Concerning plasma processes for carbon nanostructures synthesis, the electric arc technique has been used to synthesize mostly carbon nanotubes [13, 29,30] but also CNF [31-33].

The CVD traditional technique is now enhanced with plasma technology; it has two advantages compared with the conventional CVD method: low process temperature and more flexible film properties [34-38].

A plasma technique that is also used for carbon nanostructures synthesis is the plasma torch; however a relatively low yield of these structures is produced [39]. Its principal limitation could be the very short residence time (lower than 1ms) of catalyst particles in the plasma because of high axial velocity of plasma jets (axial velocity can attain 300m/s).

The work herein presented is dedicated to the investigation of CNF synthesis using combination energy for two types of plasma (glow discharge and electric arc discharge) in order to diminish energy consumption. Our aim is then, to propose an alternative to the existing plasma methods for CNFs synthesis. Here, we propose an approach consisting in a high frequency glow-arc discharge working under low power consumption (<300W) and low flow rates of hydrocarbon injection (< 0.1 lpm). This method has additional advantages such as very short reaction times, simple to operate (it requires neither substrates nor special pretreatments) and low cost arrangement (expensive vacuum equipment is not involved).

2. Principle.

The present work deals with the growth of CNF by a glow-arc HF discharge; the alternating electric field across the electrodes and the temperature in the gap, provide the energy and dynamics necessary for the dissociation of carbon coming from an hydrocarbon gas (CH4 + He) and from graphite electrodes to form CNF assisted by the transition metal catalysts (Ni, Y).

Although the conversion of the carbon and the catalyst to carbon nanostructures by arc discharge and laser method is very efficient, the energy consumption to vaporize the carbon becomes their principal drawback. To atomize a mol of graphite a quantity of 716.6kJ of energy is needed compared with 80kJ/mol if methane gas is used into the plasma discharge. Consequently, we propose an alternating process, by using not a high power DC discharge, but a high frequency and low power discharge assisted by methane as carbon-containing gas.

The method here exposed is characterized to have two discharge regimes: a glow discharge and an electric arc discharge. Glow discharge is characterized to have very energetic electrons contrary to other species in plasma with lower kinetic energies, a very characteristically mauve light, under our conditions, is emitted at, approximately, ambient temperature. This discharge is used to pre-heat catalysts to react with the carbon containing gas (CH4) when the electric arc is established. Under this electric arc regime, the sublimation of carbon occurs and the subsequent reaction with the catalyst takes place. The electric arc regime is characterized to be close to local thermodynamical equilibrium, it means that electrons and heavy particles have almost the same kinetic energy or temperature, which easily can reach 4000 K up to 12000 K.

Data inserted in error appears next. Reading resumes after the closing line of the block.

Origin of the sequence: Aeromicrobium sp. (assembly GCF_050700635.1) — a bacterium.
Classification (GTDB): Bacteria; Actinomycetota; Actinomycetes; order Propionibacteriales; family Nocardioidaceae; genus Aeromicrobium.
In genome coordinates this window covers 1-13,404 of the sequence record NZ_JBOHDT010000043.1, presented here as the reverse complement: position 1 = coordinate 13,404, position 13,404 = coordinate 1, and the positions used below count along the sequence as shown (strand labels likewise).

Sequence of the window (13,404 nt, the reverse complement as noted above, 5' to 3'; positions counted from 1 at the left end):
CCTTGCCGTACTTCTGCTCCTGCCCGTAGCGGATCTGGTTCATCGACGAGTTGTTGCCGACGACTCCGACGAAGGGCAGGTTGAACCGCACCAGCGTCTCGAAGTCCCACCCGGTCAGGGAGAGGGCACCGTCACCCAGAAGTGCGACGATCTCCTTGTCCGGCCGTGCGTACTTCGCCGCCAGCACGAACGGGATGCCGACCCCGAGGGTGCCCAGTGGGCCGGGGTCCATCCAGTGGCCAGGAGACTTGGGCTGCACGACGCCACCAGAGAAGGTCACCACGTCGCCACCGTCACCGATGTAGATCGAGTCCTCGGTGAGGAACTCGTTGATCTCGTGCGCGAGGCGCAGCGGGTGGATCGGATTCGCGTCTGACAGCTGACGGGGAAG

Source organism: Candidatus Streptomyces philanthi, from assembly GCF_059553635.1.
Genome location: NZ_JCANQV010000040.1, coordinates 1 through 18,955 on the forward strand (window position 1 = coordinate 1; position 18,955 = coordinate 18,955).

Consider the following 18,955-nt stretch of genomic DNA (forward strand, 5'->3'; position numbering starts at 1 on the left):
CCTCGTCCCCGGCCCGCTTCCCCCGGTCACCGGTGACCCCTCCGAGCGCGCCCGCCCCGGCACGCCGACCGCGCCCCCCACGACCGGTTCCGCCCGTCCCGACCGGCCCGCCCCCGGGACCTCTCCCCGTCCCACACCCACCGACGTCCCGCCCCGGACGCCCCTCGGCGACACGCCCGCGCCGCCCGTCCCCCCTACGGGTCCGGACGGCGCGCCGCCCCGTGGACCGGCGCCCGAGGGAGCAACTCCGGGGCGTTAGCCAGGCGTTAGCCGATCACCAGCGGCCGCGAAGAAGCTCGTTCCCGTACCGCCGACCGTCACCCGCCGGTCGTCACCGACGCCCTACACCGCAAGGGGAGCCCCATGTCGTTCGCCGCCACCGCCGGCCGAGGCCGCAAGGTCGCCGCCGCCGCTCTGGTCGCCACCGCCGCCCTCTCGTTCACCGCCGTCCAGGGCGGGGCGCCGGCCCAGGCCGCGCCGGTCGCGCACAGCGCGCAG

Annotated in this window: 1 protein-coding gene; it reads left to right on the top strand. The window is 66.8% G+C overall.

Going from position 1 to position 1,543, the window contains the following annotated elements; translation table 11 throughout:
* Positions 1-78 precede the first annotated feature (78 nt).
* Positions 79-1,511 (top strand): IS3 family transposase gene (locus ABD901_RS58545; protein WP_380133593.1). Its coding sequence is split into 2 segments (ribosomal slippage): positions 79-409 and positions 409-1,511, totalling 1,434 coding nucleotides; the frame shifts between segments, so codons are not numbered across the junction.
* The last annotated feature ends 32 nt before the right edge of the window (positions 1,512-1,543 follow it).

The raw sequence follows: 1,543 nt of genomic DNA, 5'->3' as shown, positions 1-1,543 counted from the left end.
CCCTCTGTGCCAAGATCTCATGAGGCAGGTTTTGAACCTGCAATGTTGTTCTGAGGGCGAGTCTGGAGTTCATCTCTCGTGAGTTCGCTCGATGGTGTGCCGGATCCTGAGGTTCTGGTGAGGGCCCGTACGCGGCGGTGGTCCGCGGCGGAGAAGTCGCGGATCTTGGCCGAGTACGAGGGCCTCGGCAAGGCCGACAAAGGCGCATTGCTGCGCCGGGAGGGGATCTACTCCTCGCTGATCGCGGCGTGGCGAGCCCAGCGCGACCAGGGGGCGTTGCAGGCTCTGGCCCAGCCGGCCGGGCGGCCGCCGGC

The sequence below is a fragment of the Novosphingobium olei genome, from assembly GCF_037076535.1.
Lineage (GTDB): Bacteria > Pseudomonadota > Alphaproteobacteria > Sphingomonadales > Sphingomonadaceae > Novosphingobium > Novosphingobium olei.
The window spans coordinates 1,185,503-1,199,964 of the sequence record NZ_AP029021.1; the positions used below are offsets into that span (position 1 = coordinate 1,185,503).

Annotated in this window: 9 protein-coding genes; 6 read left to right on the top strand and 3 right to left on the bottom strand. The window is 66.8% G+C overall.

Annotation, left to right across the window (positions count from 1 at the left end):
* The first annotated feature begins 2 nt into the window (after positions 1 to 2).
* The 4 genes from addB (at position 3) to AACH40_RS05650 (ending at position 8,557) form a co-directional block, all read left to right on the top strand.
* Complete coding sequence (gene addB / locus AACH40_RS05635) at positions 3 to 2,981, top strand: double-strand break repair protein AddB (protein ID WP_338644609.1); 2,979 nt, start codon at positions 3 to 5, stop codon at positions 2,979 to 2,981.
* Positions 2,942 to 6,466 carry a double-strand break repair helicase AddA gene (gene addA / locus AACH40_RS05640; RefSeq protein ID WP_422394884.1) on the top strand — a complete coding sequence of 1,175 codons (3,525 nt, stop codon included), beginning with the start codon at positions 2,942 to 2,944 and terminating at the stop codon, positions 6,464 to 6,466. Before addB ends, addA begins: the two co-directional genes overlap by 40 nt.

The advantage to employ an alternating current (AC) and HF discharge is to obtain quasi instantaneous breakdown voltage peaks, getting enough specific energy to dissociate and to ionize the carbon supply, and consequently, the CNF synthesis is obtained at lower energy consumption.

During the processes, a particle agglomeration takes place in the inter-electrode gap; this effect has been observed by some authors [40-42]. They have found that the particles flowing through the gap depend on the alternating electric field intensity, gravitational force and friction forces described by the Newton motion equation. The amplitude of oscillation decreases with increasing frequency in the electric field vector. Higher frequencies are then, more appropriate because lower amplitude of particles oscillation results in lower probability of their precipitation to the electrodes, and therefore small power consumption is needed to attain the carbon sublimation.

To characterize some physical parameters during the plasma processes, a spectroscopic technique is applied: the optical emission spectroscopy (OES), which examines the wavelengths of photons emitted by the plasma species, during their transition from an excited state to a lower energy state. Each element emits a characteristic set of impulsions at specific wavelengths according to its electronic structure; by observing these wavelengths the elemental composition of the sample can be determined; furthermore, additional parameters like electronic and rotational temperatures (molecules temperature) and electron density, for example, can be obtained. This technique has the enormous advantage to be a non intrusive method.

3. Experimental set-up.